A study commissioned by Mission: Readiness, a bi-partisan national security organization of over 600 retired admirals, generals, and other retired senior military leaders calling for smart investments in America’s children, shows that Texan kids are unfit for military service.
Although the study was conducted in one state, Texas, the trend and analysis extends to other states where today’s school kids are too fat, too frail, and out of breath to fight in a conflict anywhere in the world.
In the study, nearly one in three young Americans is too overweight to serve, one of the leading reasons why 73 percent of Texas’ young adults cannot serve in the military; nearly seven percent of young Texans currently have asthma, which disqualifies them from serving in the military without a waiver, and obesity and lack of exercise can contribute to asthma and other respiratory problems.
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Furthermore, the study revealed that more than 60 percent of non-deployed active duty service members experience a sprain, stress fracture, or other musculoskeletal injury each year due in part to years of low calcium intake, lack of long-term exercise habits and/or excess weight. The military is spending billions treating these injuries among active duty personnel and veterans.
“In the event of a national emergency, if we have to mobilize millions of young people today, we would have a crisis on our hands because a lot of those young people are not fit to join the military service,” said retired Army Brig. Gen. Joe E. Ramirez Jr., a Mission: Readiness member, who is also commandant of Texas A&M University’s Corps of Cadets. “Each year, it seems to get worse and worse in terms of overall readiness and fitness of our young people.”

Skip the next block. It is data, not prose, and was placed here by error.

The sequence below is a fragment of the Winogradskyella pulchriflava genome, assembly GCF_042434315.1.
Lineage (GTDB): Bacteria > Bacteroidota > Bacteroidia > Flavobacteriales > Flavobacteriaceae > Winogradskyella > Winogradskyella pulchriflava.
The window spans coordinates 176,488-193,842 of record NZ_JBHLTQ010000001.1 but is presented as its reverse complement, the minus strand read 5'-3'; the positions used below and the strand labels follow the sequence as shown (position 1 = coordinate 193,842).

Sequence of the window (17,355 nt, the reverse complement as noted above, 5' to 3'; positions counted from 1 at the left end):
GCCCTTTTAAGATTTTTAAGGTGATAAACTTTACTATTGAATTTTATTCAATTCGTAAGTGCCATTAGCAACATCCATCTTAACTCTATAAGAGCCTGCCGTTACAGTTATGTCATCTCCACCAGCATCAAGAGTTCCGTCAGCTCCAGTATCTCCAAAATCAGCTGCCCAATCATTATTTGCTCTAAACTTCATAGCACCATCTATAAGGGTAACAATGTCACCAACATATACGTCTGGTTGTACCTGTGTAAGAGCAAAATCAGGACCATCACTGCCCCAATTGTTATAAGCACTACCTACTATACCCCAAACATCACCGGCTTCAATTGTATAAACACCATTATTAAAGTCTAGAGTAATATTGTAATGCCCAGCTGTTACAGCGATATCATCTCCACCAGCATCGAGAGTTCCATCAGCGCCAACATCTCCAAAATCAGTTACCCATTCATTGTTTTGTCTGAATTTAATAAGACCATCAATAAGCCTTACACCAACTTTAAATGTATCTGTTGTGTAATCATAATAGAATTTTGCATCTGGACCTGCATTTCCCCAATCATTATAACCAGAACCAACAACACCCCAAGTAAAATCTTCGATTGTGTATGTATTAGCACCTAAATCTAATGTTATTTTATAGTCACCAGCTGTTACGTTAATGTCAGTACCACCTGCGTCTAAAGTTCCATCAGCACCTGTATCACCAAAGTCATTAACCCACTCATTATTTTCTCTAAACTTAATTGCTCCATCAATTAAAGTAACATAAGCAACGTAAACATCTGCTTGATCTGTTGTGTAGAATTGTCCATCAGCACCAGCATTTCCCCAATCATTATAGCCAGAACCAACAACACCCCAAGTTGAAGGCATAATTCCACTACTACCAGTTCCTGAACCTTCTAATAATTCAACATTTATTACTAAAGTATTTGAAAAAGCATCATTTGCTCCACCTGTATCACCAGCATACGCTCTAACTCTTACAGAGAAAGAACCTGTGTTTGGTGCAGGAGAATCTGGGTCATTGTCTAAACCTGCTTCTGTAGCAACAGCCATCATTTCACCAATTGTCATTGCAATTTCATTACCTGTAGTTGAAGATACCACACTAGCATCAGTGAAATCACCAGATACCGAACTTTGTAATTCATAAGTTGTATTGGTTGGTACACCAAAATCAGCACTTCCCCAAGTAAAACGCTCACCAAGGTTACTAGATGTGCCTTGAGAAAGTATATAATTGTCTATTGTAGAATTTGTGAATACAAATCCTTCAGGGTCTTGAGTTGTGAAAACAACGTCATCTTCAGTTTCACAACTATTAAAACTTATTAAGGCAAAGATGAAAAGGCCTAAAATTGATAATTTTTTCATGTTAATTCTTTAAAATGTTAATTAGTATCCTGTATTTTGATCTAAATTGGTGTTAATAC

“We are advocating on a statewide level, on a legislative level, for better PE programs and healthy meals at schools, which was put in at a federal level in 2012, so 100 percent of Texas schools are serving healthy meals,” said Joseph McMahan, the Texas state director of Mission: Readiness. “We also advocate for safer roads and routes to encourage kids to walk and bike more.”
“What we have to do is get out there and educate the public about what it takes to raise physically fit young men and women who can be eligible for military service,” said General Ramirez. “I’m not saying that over time we couldn’t get them there, but in many cases today, we don’t have the luxury to take months or years to get young people in shape.”
The authors of the report, Bill Christeson, Kara Clifford, Amy Dawson Taggart, Joseph McMahan, Chris Beakey, Sara Hutton, and David Osborne stated, “Throughout America’s history, when military leaders have said it is time for a major change, the country has stepped forward to take action. Too many children are overweight and have weak bones or underdeveloped lungs. Prioritizing changes in schools and communities that promote physical education and activity are the right steps for Texas’ future. National security is at stake. It is time to act.”
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